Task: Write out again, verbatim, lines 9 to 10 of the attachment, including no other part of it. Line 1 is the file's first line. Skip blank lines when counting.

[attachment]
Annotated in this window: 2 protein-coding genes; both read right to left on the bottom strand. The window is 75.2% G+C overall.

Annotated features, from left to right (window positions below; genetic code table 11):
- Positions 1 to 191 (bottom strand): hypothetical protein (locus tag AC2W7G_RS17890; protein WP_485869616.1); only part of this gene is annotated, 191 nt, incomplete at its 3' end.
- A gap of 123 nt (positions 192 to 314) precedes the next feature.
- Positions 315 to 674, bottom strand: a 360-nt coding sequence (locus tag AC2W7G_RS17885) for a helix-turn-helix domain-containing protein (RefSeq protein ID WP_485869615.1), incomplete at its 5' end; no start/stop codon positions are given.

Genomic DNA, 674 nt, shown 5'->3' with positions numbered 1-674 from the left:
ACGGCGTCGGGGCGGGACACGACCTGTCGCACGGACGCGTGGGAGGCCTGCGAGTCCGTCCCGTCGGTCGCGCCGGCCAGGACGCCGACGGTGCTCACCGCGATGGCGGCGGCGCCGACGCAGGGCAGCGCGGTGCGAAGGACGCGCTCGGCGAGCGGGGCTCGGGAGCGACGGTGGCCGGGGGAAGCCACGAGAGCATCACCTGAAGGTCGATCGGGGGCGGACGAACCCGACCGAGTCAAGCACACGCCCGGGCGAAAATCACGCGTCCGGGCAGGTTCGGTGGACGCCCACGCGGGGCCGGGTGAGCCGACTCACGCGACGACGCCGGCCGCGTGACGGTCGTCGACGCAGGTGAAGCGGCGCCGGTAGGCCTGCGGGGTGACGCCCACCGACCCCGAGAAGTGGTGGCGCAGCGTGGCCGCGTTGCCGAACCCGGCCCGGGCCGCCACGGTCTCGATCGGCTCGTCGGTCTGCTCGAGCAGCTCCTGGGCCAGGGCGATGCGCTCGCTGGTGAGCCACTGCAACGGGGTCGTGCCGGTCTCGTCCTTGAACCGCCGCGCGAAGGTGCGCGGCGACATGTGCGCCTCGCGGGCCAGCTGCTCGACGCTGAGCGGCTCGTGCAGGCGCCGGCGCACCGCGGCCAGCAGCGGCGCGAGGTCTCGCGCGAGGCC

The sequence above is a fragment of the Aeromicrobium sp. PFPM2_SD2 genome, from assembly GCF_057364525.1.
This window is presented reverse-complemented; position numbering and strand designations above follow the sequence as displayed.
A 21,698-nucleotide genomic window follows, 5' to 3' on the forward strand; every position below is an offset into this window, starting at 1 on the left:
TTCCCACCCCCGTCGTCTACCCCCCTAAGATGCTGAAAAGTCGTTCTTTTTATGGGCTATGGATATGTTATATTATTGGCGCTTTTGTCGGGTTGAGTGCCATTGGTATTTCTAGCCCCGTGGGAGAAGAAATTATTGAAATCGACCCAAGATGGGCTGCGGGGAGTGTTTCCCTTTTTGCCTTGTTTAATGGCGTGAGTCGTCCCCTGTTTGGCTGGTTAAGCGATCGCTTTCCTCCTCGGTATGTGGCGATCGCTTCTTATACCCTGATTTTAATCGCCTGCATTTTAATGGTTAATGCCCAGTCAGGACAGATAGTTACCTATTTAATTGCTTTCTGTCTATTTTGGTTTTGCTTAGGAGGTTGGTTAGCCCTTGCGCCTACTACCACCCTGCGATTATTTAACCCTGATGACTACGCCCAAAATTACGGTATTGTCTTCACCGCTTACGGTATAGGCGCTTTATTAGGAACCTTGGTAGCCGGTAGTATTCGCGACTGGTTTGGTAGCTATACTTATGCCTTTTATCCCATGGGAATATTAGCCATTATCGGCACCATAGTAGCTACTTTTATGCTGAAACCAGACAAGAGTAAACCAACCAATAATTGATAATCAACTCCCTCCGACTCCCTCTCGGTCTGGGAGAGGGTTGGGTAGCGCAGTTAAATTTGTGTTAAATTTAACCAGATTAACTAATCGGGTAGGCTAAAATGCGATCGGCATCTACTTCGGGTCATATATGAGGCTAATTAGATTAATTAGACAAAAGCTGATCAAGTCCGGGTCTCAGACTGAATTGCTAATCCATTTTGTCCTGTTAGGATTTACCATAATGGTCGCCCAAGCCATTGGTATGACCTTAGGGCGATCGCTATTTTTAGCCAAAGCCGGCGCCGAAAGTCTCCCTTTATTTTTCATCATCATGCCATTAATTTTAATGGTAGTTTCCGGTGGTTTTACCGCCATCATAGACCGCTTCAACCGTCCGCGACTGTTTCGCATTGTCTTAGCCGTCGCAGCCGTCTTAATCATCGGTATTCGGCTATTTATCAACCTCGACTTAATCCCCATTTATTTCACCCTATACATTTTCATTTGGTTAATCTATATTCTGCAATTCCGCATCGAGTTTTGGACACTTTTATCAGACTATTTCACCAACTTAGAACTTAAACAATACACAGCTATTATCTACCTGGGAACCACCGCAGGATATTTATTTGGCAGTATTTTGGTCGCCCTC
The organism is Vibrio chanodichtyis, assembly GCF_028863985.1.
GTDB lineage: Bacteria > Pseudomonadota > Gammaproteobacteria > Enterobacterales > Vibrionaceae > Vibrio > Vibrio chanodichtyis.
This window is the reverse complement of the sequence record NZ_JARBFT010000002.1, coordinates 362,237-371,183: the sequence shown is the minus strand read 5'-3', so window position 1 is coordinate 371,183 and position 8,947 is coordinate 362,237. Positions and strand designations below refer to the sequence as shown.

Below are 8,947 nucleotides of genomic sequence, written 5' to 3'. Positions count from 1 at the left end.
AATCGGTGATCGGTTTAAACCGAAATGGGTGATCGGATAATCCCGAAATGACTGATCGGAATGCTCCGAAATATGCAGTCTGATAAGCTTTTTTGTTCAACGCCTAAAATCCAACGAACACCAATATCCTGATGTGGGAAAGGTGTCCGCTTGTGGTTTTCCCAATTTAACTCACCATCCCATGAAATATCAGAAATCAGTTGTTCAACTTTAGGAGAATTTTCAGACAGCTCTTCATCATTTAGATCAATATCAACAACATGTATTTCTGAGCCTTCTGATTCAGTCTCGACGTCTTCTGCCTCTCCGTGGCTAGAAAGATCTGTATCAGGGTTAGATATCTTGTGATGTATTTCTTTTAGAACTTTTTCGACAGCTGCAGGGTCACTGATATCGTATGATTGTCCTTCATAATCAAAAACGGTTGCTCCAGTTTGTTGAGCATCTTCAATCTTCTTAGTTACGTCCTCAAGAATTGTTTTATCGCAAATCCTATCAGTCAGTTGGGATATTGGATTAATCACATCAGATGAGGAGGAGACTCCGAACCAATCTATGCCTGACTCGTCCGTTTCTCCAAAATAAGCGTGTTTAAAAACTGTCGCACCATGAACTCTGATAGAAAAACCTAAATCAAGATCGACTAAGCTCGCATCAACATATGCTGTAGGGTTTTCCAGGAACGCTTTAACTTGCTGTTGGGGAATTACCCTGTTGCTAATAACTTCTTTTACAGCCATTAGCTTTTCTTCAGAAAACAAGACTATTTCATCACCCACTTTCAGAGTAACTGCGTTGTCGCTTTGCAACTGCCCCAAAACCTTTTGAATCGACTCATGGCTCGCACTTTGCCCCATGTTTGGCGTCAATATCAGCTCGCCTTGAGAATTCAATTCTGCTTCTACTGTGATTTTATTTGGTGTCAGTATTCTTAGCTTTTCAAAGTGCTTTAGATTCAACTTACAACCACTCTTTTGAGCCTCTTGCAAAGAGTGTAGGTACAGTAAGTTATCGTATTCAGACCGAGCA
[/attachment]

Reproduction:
This window is presented reverse-complemented; position numbering and strand designations above follow the sequence as displayed.
A 21,698-nucleotide genomic window follows, 5' to 3' on the forward strand; every position below is an offset into this window, starting at 1 on the left: